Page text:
My CSA is a total bargain! In my winter CSA share (I'm in the midwest), I would get vegetables, fruit, beans, farm-fresh eggs and sometimes even Amish-made egg noodles, muenster cheese, or popcorn. It was almost all certified organic and it broke down to about $35 a week for two people (in between $17 or $18 per person). In contrast, it would usually set us back at least $100 to go to the farmers market just to meet our produce/eggs/cheese need. As an added benefit, we would get produce in the CSA that was not available at the farmer's market such as greenhouse-grown spinach. I think the most important part about a CSA is that it allows farmers to sell their produce directly to consumers (and as any good food policy analyst will tell you, the price per item is lower than at the farmer's market where they sell at retail prices). When you pay your CSA membership up front, farmers don't have to go into debt when buying seed and preparing for the growing/harvesting season. CSA shares are one of the few ways that make working as a small, independent farmer viable because, even in the most successful small farms, the profit margins are razor-thin.
Spectra Spectra 7 years
I found a really cool one to join this year and it's a total bargain for what you get. If you can't eat all the produce yourself, you can always go in on it with a neighbor or a friend and split the food up. Or you could freeze/can/pickle it.
Emelia Emelia 7 years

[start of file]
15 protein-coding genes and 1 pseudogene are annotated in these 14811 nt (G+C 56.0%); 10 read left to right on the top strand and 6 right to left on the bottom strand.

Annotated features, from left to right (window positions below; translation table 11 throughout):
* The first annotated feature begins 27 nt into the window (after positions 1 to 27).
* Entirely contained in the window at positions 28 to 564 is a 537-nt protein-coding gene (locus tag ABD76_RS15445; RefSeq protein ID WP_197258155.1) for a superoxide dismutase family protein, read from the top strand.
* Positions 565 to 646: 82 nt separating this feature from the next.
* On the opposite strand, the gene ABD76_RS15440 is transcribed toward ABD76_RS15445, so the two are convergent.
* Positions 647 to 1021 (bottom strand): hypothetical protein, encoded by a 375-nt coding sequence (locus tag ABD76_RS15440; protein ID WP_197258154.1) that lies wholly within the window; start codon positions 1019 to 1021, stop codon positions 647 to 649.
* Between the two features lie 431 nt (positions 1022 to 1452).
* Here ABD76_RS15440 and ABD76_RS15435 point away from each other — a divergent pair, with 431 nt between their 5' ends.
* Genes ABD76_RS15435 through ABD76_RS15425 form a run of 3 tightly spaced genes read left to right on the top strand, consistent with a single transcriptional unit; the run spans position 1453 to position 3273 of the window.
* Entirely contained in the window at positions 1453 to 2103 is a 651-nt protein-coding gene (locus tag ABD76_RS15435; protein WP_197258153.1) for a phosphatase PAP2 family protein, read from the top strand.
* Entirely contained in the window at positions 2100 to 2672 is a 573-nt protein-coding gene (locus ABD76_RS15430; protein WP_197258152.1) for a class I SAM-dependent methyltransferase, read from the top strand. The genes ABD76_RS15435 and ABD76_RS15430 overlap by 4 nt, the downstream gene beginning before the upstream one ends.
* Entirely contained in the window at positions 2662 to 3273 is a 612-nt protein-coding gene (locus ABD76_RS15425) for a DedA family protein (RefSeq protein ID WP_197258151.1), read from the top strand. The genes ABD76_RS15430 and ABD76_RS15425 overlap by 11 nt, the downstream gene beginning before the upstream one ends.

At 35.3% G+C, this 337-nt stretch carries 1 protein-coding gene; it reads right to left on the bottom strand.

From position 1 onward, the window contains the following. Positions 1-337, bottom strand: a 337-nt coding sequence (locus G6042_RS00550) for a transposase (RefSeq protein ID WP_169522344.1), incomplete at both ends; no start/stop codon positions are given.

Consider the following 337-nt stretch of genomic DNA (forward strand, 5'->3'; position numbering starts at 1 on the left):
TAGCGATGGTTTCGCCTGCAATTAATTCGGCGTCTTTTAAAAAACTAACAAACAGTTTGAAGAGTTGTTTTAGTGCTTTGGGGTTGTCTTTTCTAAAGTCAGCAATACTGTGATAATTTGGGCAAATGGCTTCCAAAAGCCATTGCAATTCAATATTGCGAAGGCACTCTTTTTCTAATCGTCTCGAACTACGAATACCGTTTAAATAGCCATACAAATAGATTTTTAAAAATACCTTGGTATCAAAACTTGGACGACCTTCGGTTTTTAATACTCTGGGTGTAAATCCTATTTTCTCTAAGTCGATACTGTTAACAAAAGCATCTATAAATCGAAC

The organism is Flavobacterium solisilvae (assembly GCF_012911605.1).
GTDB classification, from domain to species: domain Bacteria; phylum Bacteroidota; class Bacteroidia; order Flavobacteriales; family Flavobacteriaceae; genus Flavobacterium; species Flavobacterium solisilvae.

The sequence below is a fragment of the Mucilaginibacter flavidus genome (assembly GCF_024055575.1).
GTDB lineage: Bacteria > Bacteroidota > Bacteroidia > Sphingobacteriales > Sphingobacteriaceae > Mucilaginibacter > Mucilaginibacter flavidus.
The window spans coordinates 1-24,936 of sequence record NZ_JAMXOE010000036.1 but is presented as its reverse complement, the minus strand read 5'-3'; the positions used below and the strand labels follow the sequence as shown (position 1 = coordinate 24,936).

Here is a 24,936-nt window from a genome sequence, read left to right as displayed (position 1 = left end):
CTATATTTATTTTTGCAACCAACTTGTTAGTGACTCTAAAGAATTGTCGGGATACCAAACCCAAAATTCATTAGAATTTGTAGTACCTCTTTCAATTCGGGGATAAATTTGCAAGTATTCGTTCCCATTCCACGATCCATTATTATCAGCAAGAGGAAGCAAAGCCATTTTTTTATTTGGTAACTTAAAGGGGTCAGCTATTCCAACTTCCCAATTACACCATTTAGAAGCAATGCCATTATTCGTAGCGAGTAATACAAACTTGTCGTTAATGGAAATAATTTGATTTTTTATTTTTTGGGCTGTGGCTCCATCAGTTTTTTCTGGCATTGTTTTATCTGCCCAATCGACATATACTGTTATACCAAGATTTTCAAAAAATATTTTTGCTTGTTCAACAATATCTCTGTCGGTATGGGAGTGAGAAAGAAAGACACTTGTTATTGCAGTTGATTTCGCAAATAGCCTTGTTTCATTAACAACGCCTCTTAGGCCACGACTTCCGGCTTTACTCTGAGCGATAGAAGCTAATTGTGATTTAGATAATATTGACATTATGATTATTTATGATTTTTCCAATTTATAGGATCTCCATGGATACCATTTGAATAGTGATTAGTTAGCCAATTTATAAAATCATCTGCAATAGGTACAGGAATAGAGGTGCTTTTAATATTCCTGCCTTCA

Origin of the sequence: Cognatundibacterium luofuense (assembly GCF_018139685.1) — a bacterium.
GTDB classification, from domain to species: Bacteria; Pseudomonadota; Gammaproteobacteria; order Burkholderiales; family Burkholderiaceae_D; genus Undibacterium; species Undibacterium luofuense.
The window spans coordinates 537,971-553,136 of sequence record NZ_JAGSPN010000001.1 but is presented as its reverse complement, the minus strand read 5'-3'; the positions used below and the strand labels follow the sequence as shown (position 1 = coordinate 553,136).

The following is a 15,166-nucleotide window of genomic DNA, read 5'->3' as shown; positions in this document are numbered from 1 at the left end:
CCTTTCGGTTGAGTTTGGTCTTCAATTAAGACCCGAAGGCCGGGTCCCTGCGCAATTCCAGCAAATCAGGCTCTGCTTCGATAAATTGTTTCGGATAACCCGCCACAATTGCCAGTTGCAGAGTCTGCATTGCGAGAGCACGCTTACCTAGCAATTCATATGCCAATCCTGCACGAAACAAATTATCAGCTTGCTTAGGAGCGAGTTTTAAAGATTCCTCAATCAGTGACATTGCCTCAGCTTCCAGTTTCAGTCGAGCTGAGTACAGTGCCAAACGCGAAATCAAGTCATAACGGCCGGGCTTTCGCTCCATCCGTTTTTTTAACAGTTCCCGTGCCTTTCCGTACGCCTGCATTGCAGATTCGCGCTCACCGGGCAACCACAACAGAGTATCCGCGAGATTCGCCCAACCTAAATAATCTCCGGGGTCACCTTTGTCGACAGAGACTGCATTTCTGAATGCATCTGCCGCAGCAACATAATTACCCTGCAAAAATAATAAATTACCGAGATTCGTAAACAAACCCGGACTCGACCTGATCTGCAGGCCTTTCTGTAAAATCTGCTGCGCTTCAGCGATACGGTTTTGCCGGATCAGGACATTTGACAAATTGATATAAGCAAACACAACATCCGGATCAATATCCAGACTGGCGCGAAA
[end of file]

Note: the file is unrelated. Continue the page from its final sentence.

I don't think the article in the above mentioned post is an accurate description of most CSAs. The ones in my area come from individual local farms. The season lasts 12-30 weeks depending on the variety of produce that is grown. We have about 15 farms offering CSAs this year and each farm has between 15 and 30 shares. There are several locations to pick up your share including our downtown farmer's market. I believe this situation works better because you actually get to develop a relationship with your farmer. They even offer "to the farm tours" a couple of times a season so you get to see where your food is being grown and meet others who are a member of your CSA. I think developing these relationships with your farmers, neighbors and food is what belonging to a CSA is really about. There is risk involved, if they have a devastating crop then it will effect my share. But I really believe the benefits far outweigh any problems that may arise.
tigr3bianca tigr3bianca 7 years
I wish there was one available where I am. Walmart and a Korean mart are the only places to buy vegetables. Walmart never has all the vegetables I want and the Korean mart's veggies are usually rotten.
bluebellknoll bluebellknoll 7 years
I voted no - but the reason is that I don't think we could use all the produce before it went bad. I guess then it would be kind of a rip off. I'm not opposed to the idea though, perhaps I'd give it a try in the future.
ncsuemme ncsuemme 7 years
Honestly, I find it interesting to see CSAs being called ripoffs. I can definitely see the case in The Atlantic's article, but being in a CSA in New York City has been one of the best money saving investments I've done. My friend and I are splitting a single veggie share, fruit share and dairy share, and it averages out to $12/wk total per person. It's going to be the right amount of veggies where I can comfortably go to the farmer's market or store and splurge on anything else I really WANT but I'll have a supply coming in regularly. I think your location comes into play big time in the cost/value assessment of CSAs.
buzzlightgirl buzzlightgirl 7 years
I used to, but I was paying too much for lettuce and apples. Many times the box had bigs flying around.
ClClClare11 ClClClare11 7 years
I belonged to one until we started getting badly bruised and overripe produce. Also it was way too much produce for 2 people to eat.